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David Cameron has insisted he will protect the Winter Fuel Allowance against means-testing in line with his election promise.
The Prime Minister was speaking after former Care Minister Paul Burstow called for an end to universal benefits for pensioners to fund a cap on people’s elderly care costs.
And this afternoon Mr Burstow’s successor Norman Lamb urged the Treasury to “get on with” introducing legislation imposing a cap, but he played down the idea of limiting pensioner benefits to pay for it.
Mr Cameron also ruled out an end to the Winter Fuel Allowance, saying: "I made a very clear promise at the election which was we would keep the winter fuel payment alongside the other pensioner benefits as they were, and that’s a promise I’m keeping."
In a report for the thinktank CentreForum, the Liberal Democrat MP Mr Burstow said the move could fund most of the £1.7bn needed for the changes recommended in Andrew Dilnot's report on care funding.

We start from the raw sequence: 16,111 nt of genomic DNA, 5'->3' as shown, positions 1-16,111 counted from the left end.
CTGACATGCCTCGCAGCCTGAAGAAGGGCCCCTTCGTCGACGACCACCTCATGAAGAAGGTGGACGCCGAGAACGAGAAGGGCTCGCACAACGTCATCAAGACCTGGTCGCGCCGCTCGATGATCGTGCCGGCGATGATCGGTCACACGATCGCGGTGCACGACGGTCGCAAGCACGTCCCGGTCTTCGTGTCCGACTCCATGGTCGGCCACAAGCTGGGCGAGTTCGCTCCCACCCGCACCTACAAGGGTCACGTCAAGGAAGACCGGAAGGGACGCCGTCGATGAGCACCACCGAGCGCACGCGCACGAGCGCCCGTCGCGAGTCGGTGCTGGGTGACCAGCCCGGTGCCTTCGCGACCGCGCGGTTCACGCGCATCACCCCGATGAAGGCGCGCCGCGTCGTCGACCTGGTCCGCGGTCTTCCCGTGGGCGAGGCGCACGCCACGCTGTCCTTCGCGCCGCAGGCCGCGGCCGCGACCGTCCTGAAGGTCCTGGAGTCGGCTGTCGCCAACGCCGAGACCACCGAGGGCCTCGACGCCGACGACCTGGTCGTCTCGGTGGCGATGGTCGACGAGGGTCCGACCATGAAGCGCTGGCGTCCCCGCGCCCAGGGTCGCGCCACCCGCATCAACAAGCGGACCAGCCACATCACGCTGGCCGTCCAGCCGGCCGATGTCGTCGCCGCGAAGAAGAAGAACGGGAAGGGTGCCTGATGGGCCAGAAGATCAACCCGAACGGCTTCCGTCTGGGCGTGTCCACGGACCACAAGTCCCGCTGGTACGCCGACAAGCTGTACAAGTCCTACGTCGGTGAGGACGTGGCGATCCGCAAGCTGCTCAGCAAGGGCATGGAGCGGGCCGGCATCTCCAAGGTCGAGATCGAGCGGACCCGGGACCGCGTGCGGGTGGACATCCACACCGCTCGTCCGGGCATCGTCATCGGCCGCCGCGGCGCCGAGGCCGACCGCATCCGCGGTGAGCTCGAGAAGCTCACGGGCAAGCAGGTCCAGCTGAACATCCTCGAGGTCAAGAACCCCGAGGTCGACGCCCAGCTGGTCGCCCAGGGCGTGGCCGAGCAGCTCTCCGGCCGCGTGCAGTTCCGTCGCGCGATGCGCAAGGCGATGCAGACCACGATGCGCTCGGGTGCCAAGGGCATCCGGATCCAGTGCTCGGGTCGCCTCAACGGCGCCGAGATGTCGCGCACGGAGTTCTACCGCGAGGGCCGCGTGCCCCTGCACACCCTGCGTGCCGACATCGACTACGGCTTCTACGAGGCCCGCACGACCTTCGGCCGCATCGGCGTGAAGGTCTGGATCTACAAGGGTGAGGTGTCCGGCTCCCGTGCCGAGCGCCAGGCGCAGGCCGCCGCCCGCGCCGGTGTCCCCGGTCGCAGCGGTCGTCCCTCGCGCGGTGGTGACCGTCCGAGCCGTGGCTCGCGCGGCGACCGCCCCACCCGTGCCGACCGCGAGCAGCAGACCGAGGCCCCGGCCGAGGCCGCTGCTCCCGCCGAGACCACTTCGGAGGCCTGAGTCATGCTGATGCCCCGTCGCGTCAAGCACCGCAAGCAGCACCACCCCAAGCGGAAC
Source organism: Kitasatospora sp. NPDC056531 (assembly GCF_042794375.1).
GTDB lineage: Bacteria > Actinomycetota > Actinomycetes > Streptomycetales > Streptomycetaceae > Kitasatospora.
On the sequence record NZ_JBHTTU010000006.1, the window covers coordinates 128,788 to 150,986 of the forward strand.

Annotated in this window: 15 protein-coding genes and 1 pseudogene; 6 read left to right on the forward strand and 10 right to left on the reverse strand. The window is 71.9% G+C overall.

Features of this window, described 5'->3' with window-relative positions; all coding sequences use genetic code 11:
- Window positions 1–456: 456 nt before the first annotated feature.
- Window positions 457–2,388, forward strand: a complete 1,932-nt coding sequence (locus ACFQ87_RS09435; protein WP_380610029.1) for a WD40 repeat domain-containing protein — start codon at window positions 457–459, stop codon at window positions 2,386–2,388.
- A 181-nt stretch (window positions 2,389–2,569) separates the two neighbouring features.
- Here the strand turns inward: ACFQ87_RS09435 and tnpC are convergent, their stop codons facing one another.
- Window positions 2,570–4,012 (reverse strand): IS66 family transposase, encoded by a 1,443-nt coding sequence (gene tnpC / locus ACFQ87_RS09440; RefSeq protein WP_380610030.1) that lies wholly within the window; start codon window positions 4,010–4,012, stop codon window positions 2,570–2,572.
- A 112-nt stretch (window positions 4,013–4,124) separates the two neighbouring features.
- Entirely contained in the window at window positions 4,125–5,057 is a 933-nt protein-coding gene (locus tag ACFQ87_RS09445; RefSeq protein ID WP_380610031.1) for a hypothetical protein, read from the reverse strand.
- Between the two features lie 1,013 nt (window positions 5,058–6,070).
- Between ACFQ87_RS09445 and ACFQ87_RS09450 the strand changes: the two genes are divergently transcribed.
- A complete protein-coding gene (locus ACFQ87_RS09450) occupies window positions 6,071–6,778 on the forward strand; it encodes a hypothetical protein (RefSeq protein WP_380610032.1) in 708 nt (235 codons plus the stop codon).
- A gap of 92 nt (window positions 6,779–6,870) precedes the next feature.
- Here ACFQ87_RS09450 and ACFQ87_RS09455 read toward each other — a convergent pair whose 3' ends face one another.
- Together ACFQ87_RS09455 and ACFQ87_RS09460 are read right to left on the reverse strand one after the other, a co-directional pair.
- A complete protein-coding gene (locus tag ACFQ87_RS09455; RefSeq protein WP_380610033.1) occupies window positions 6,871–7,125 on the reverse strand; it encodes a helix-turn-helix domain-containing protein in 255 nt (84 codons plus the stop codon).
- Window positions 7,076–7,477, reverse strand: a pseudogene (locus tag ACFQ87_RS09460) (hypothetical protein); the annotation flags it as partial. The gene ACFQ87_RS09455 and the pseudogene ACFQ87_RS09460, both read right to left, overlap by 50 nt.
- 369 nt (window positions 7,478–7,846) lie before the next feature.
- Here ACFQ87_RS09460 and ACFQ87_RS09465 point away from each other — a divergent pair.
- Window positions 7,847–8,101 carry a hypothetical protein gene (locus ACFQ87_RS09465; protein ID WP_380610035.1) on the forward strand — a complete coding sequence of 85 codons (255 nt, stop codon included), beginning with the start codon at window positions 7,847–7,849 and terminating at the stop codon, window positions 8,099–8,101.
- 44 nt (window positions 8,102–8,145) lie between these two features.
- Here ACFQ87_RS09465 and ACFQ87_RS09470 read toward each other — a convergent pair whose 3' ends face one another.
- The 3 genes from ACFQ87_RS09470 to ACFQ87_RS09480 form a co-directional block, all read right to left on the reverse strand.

"[It would be] A trade-off between people who currently receive the Winter Fuel Allowance not receiving it in the future, but actually that being targeted on the poorest pensioners, and the savings being used to make sure that the frail, those that are disabled, can have the peace of mind to make sure they don’t face those catastrophic care costs."
The director general of charity Age UK, Michelle Mitchell, called on the Government to come up with a cap on care costs.
“Implementing the Dilnot recommendations and introducing a lifetime cap on the amount any individual has to pay for their care and support would lift one of the great fears of becoming older," she said.
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03/01/2013 on Today, BBC Radio 4
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